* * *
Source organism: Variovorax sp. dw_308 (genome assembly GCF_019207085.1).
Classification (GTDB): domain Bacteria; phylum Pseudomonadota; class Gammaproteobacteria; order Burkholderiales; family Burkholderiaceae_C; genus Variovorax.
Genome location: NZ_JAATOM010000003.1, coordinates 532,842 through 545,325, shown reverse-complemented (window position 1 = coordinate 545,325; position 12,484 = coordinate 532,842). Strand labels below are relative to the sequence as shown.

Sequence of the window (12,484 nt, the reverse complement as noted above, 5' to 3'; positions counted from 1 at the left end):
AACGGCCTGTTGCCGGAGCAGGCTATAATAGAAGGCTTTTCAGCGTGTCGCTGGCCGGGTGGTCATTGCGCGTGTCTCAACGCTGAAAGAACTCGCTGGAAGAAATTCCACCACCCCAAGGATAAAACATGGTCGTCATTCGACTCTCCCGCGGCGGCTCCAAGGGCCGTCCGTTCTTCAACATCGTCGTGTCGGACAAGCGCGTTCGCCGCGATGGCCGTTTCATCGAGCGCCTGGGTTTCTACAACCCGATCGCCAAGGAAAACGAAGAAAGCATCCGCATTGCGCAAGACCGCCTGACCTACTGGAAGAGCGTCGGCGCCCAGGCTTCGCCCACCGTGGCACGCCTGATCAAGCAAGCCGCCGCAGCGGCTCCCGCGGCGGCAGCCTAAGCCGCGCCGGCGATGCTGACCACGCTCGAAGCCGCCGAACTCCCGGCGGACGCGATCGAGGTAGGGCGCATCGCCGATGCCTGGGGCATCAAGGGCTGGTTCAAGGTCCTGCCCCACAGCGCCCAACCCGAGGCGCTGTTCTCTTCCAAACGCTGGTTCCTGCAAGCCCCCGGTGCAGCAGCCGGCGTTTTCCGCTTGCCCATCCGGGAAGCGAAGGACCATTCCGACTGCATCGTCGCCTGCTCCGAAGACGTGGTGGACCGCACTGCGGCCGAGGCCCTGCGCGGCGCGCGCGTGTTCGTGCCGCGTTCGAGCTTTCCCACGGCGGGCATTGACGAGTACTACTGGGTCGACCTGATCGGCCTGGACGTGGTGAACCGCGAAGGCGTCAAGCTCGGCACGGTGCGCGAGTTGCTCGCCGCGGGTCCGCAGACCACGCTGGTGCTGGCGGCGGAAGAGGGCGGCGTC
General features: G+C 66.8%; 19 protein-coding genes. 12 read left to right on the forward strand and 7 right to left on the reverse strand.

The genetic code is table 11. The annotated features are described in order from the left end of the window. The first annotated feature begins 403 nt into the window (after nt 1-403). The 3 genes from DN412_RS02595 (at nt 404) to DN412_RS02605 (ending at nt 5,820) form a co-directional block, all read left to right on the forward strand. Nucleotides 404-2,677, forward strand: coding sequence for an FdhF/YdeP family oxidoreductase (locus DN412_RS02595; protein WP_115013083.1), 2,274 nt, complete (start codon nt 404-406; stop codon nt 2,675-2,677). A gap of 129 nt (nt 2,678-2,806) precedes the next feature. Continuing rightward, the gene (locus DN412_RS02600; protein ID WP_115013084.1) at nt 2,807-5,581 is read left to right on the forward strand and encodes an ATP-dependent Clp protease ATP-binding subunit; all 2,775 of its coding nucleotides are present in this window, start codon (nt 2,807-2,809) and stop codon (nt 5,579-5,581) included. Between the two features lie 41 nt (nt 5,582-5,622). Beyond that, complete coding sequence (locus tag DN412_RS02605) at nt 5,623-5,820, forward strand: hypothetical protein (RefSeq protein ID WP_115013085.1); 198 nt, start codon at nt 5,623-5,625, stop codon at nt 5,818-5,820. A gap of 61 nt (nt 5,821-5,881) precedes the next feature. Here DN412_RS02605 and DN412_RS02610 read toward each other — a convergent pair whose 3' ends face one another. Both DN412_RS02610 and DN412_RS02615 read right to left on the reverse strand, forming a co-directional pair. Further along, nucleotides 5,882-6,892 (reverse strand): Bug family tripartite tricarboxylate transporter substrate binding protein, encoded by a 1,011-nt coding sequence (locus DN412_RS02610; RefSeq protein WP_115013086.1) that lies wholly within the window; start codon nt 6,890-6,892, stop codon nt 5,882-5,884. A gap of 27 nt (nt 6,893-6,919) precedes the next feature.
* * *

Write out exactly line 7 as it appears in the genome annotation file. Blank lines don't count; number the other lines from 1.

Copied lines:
The genetic code is table 11. The annotated features are described in order from the left end of the window. The first annotated feature begins 403 nt into the window (after nt 1-403). The 3 genes from DN412_RS02595 (at nt 404) to DN412_RS02605 (ending at nt 5,820) form a co-directional block, all read left to right on the forward strand. Nucleotides 404-2,677, forward strand: coding sequence for an FdhF/YdeP family oxidoreductase (locus DN412_RS02595; protein WP_115013083.1), 2,274 nt, complete (start codon nt 404-406; stop codon nt 2,675-2,677). A gap of 129 nt (nt 2,678-2,806) precedes the next feature. Continuing rightward, the gene (locus DN412_RS02600; protein ID WP_115013084.1) at nt 2,807-5,581 is read left to right on the forward strand and encodes an ATP-dependent Clp protease ATP-binding subunit; all 2,775 of its coding nucleotides are present in this window, start codon (nt 2,807-2,809) and stop codon (nt 5,579-5,581) included. Between the two features lie 41 nt (nt 5,582-5,622). Beyond that, complete coding sequence (locus tag DN412_RS02605) at nt 5,623-5,820, forward strand: hypothetical protein (RefSeq protein ID WP_115013085.1); 198 nt, start codon at nt 5,623-5,625, stop codon at nt 5,818-5,820. A gap of 61 nt (nt 5,821-5,881) precedes the next feature. Here DN412_RS02605 and DN412_RS02610 read toward each other — a convergent pair whose 3' ends face one another. Both DN412_RS02610 and DN412_RS02615 read right to left on the reverse strand, forming a co-directional pair. Further along, nucleotides 5,882-6,892 (reverse strand): Bug family tripartite tricarboxylate transporter substrate binding protein, encoded by a 1,011-nt coding sequence (locus DN412_RS02610; RefSeq protein WP_115013086.1) that lies wholly within the window; start codon nt 6,890-6,892, stop codon nt 5,882-5,884. A gap of 27 nt (nt 6,893-6,919) precedes the next feature.